In the building plumbing supply system, water is the fluid under consideration. Water has a maximum specific weight of 62.4 lb/ft 3 . So at its maximum weight, a 1 ft by 1 ft by 1 ft cube of water exerts a maximum force of 62.4 lb at its base, which equates to a pressure of 62.4 lb/ft 2 or a pressure of 0.433 psi at the base of the cube (62.4 lb/ft^2 divided by 144 in2 /ft^2 _0.433 lb/ in^2). Therefore, a 1 ft high column of water creates a pressure of 0.433 psi at its base; a 2 ft high column exerts a pressure of 0.866 psi at its base (2 · 0.433 psi); a 3 ft column, 12.99 psi at its base (3 · 0.433 psi); and so on.

In a plumbing supply system, pressure difference from elevation change or simply static head (delta_P_static) is found by multiplying the vertical height (Z), in feet, by the factor of 0.433 psi/ft. By convention, the vertical height (Z) is positive if elevation increases from the station with the known pressure (the station is higher than the station with the known pressure) and negative if elevation decreases.

static head, in psi, delta_P_static __0.433Z In the SI (metric) units, where vertical height (Z) is measured in meters:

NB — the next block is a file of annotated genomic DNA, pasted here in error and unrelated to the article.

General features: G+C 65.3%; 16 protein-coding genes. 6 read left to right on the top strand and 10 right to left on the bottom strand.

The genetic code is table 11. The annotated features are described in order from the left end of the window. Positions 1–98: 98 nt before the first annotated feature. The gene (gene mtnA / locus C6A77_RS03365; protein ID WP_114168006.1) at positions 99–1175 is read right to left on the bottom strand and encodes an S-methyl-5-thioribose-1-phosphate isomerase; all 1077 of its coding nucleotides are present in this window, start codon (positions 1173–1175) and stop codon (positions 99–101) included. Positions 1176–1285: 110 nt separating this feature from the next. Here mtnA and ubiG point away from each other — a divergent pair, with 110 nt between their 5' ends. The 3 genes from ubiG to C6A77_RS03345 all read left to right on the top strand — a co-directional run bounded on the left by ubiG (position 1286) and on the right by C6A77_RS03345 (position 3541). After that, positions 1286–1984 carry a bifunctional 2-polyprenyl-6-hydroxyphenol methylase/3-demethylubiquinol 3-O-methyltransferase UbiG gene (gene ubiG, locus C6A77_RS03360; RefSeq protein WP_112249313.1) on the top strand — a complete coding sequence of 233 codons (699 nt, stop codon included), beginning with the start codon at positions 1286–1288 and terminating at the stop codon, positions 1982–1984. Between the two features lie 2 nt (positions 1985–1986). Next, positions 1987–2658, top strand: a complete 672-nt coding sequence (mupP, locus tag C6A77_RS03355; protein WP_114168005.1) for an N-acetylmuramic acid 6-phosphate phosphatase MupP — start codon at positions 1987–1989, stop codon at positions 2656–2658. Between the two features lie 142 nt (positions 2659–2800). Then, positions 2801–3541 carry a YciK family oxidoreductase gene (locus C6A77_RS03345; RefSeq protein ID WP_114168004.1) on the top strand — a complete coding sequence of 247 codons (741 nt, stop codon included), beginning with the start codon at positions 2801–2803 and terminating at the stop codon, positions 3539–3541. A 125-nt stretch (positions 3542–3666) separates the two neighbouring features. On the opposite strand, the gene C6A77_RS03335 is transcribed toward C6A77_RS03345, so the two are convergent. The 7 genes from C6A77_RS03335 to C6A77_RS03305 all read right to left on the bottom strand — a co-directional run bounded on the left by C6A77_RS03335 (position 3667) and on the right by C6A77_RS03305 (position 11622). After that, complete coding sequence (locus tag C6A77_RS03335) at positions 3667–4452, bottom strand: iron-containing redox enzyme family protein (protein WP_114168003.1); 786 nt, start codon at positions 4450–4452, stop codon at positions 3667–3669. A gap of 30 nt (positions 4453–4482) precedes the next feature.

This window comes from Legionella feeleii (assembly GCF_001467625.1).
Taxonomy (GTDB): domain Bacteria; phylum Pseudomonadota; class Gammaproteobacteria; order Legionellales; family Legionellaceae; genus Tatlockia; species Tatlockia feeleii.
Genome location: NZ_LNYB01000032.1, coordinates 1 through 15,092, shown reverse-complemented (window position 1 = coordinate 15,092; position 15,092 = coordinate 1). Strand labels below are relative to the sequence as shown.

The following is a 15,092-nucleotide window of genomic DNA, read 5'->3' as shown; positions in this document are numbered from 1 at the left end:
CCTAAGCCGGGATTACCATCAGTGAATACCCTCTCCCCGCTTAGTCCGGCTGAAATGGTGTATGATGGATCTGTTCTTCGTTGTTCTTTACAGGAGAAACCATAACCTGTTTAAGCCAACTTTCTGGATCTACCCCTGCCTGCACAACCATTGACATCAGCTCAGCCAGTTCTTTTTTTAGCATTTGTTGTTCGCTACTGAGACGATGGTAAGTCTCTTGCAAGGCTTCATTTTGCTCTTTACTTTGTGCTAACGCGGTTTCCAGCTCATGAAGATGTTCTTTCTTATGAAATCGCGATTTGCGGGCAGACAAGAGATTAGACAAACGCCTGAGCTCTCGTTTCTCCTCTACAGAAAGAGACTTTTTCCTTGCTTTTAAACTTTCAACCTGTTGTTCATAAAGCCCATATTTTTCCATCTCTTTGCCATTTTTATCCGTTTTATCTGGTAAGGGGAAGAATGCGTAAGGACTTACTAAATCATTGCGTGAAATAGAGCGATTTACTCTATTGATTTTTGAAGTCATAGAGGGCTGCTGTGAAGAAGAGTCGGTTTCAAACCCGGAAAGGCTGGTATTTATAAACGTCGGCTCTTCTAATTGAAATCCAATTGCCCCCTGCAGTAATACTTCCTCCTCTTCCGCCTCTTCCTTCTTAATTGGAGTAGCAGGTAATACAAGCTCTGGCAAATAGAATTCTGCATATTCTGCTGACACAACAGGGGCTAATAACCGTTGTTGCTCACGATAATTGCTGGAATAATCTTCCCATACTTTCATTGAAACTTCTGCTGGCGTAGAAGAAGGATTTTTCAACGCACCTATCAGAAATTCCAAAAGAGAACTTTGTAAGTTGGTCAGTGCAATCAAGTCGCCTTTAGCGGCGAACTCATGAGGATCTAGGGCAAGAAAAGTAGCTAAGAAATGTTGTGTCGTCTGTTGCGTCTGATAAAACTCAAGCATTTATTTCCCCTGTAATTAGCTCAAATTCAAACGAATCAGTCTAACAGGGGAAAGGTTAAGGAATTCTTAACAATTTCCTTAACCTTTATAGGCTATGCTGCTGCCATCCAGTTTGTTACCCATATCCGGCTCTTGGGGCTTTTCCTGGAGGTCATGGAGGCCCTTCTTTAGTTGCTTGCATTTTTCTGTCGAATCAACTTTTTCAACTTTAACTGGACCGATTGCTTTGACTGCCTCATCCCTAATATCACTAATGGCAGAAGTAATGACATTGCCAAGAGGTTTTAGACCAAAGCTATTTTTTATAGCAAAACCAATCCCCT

static head, in kPa, delta_P_static __9.8Z Pressure difference is negative (a loss) if the elevation change from the known pressure is upward (a positive Z) and positive if elevation change is downward (a negative Z).

Pressure change in a plumbing system from elevation change may be computed by multiplying the vertical height of the fixture outlet to the street main (a known pressure) by the pressure the water creates per foot. Conversely, a 2.31 ft of elevation change results in a pressure difference of 1 psi and a 0.102 m change results in a pressure difference of 1 kPa.

ILL. 6 Pressure loss from friction caused by water flow in smooth pipe (copper tubing), based on flow rate and pipe diameter.

Example 1

A plumbing fixture outlet is 24 ft above the water service line.

Pressure available at the water service is 45 psi.